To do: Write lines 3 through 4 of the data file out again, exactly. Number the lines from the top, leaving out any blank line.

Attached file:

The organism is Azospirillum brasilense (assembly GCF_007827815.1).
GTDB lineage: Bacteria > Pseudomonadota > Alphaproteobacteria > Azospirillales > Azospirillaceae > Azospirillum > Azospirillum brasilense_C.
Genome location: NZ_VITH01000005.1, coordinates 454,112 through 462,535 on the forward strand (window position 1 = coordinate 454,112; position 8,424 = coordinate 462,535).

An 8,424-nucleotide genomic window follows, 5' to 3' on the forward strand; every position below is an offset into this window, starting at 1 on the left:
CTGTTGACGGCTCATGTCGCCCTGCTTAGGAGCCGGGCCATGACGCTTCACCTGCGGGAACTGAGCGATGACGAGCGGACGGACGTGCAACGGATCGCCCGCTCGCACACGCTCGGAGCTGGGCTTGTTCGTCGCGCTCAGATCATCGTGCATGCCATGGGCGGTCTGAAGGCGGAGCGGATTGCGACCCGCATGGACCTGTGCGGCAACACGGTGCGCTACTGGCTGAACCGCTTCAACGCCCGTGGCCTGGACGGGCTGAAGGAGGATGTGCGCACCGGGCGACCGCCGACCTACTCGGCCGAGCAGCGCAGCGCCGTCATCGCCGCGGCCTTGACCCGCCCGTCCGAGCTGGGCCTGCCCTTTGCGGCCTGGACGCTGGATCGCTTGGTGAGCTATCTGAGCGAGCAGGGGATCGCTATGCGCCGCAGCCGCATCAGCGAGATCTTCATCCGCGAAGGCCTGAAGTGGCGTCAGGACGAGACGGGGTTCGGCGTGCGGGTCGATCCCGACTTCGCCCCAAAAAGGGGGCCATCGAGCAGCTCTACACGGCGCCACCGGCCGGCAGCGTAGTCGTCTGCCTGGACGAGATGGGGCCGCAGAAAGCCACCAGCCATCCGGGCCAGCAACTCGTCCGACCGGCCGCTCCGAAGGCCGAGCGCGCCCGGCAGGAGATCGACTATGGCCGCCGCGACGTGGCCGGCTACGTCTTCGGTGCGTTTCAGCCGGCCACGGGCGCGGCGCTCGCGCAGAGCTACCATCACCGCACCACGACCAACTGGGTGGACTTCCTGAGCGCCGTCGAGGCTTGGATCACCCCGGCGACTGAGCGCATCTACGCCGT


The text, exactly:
Genome location: NZ_VITH01000005.1, coordinates 454,112 through 462,535 on the forward strand (window position 1 = coordinate 454,112; position 8,424 = coordinate 462,535).

An 8,424-nucleotide genomic window follows, 5' to 3' on the forward strand; every position below is an offset into this window, starting at 1 on the left: